I use the Venue 8 for web browsing, reading on the Kindle app and doing light work such as email and reading documents. For that, it’s great. The screen is sharp and clear and text is readable without being too small. It does well in daylight, although the glass is quite reflective so it suffers in direct or very bright light


A quad-core Atom Z3740D powers the Venue 8 pro. It’s a zippy little thing – more than enough for everyday use of store apps and Office. It also makes a reasonable fist of games – Project Spark runs ok (although the back gets a bit hot!), although Halo: Spartan Assault is unplayable due to it not understanding the screen resolution. 2Gb of RAM isn’t enough for running VMs and heavy photoshop work but it’s more than enough for Store apps and Office.

What I hadn’t realised until checking up whilst writing this post, is that the CPU is a 64-bit-capable one that also supports virtualisation. Having recently installed Windows 8.1 Enterprise x86 on mine (see later), I may now have to try again with Windows 8.1 Enterprise x64…


No physical network (you expected that, right?) But both 2.4Ghz and 5Ghz wireless for great flexibility between range and speed. Plug a USB ethernet adapter in and it will happily use that, if you need to.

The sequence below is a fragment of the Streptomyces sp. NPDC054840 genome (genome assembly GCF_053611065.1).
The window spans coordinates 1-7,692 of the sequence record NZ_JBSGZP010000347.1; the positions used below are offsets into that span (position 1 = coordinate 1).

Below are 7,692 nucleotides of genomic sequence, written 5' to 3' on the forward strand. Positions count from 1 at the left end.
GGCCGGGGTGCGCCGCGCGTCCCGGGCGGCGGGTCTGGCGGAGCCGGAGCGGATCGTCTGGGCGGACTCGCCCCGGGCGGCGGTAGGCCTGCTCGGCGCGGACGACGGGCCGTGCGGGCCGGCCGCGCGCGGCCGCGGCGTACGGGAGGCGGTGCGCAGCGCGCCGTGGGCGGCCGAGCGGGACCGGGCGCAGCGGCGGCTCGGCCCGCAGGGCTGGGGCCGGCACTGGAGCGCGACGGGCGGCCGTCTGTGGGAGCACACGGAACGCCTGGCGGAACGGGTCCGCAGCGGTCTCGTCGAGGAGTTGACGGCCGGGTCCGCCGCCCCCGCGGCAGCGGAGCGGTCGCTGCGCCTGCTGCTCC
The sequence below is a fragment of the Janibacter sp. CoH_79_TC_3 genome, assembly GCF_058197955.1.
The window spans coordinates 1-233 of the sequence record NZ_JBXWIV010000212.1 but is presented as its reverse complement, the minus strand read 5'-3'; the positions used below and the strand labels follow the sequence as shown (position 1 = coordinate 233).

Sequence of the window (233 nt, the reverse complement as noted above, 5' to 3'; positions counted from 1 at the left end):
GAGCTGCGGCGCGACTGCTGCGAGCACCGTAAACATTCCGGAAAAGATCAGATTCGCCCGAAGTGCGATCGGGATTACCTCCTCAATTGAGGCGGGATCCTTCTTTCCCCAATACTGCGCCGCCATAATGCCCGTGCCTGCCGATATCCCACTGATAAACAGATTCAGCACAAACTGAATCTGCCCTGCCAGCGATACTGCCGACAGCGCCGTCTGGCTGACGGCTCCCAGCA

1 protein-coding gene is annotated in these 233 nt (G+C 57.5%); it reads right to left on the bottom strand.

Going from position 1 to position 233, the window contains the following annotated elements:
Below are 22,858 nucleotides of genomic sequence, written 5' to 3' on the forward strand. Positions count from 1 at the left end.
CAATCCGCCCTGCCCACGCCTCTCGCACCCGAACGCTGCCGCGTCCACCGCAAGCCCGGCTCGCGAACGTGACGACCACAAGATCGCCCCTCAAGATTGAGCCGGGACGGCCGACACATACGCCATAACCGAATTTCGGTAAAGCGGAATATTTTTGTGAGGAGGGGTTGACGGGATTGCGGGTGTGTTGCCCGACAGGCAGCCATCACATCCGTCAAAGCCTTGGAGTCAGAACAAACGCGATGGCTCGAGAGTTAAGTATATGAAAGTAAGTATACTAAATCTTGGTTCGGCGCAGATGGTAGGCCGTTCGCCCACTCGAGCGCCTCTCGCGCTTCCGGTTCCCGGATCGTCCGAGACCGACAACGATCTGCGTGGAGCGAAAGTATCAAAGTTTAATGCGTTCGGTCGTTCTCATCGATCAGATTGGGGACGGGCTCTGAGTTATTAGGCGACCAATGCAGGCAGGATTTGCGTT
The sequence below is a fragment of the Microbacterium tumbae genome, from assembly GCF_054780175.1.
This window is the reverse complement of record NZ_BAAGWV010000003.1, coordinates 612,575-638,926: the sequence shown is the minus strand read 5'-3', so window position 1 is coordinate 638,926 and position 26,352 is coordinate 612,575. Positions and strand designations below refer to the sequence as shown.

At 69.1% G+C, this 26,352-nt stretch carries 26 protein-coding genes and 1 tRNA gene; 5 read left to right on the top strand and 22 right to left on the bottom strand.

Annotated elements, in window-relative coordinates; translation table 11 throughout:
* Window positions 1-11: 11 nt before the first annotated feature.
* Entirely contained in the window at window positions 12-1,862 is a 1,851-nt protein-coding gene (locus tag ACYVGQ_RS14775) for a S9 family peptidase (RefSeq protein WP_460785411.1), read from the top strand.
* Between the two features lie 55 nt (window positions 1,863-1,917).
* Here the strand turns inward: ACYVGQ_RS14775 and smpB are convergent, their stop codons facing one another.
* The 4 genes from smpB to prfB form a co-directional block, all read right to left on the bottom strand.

Touch and Stylus


Now comes the rub. One of the biggest reasons I bought the Venue 8 pro was because it offered an active stylus rather than the largely useless capacitive ones most tablets are stuck with. The Dell does not use the largely ubiquitous Wacom digitiser, however. This is new technology from Synaptics.

The stylus, and the debate surrounding it, was why I held off from buying the tablet in the first place. Early users posted scathing reviews of the stylus performance when inking in OneNote (my primary use case). Dell quickly issues firmware updates for the digitiser that improved things and this gave me the confidence to move forward. However, as I write this post my stylus, originally due the first week in December, is now not due until late March. I understand that Dell suspended shipment whilst they addressed design issues.

I find this all very disappointing. Dell stole a march on the competition when they were first out of the gate with the Venue 8 Pro, but it’s clear that the new technology they adopted was not necessarily ready for prime-time. I like the Venue 8 Pro enough even without the stylus that I have no intention of ditching it, but it is currently unable to fulfill my primary use case.

Battery Life

It lasts all day. For my actual use, which is intermittent and currently tends to be consuming information via web/email/etc I charge it every three days or so. I’m very happy with that. The datasheet says something like 9 hours and I have to say I think that’s pretty accurate.

The Competition

I have been very surprised that in the months since launch, only one vendor has announced anything that comes close to the Venue 8 Pro. Acer now has the W4 – aiming to right the wrongs of the W3; Lenovo announced a business-focused 8 inch tablet with a full HD scree resolution. Neither, however, has a usable stylus. Only the Asus Vivotab Note 8 offers the same size, performance and an active digitizer (a wacom, this time) and it’s not expected to ship until March. Providing they can sort their stylus issues I think the Venue 8 Pro is still the one I’d recommend to users like me.